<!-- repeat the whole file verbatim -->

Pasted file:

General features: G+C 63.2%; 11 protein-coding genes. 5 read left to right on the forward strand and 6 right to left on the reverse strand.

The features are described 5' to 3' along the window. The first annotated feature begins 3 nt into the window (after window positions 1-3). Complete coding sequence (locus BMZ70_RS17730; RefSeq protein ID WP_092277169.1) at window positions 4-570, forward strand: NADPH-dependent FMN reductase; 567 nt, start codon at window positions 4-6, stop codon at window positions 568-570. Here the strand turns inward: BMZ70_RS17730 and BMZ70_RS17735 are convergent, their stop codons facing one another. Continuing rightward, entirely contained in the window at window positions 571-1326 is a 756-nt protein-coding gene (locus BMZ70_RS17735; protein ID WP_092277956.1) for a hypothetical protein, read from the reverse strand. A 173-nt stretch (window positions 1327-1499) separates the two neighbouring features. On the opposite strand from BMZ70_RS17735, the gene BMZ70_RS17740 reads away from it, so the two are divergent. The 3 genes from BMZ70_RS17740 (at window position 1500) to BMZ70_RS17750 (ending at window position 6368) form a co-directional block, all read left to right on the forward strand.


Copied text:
General features: G+C 63.2%; 11 protein-coding genes. 5 read left to right on the forward strand and 6 right to left on the reverse strand.

The features are described 5' to 3' along the window. The first annotated feature begins 3 nt into the window (after window positions 1-3). Complete coding sequence (locus BMZ70_RS17730; RefSeq protein ID WP_092277169.1) at window positions 4-570, forward strand: NADPH-dependent FMN reductase; 567 nt, start codon at window positions 4-6, stop codon at window positions 568-570. Here the strand turns inward: BMZ70_RS17730 and BMZ70_RS17735 are convergent, their stop codons facing one another. Continuing rightward, entirely contained in the window at window positions 571-1326 is a 756-nt protein-coding gene (locus BMZ70_RS17735; protein ID WP_092277956.1) for a hypothetical protein, read from the reverse strand. A 173-nt stretch (window positions 1327-1499) separates the two neighbouring features. On the opposite strand from BMZ70_RS17735, the gene BMZ70_RS17740 reads away from it, so the two are divergent. The 3 genes from BMZ70_RS17740 (at window position 1500) to BMZ70_RS17750 (ending at window position 6368) form a co-directional block, all read left to right on the forward strand.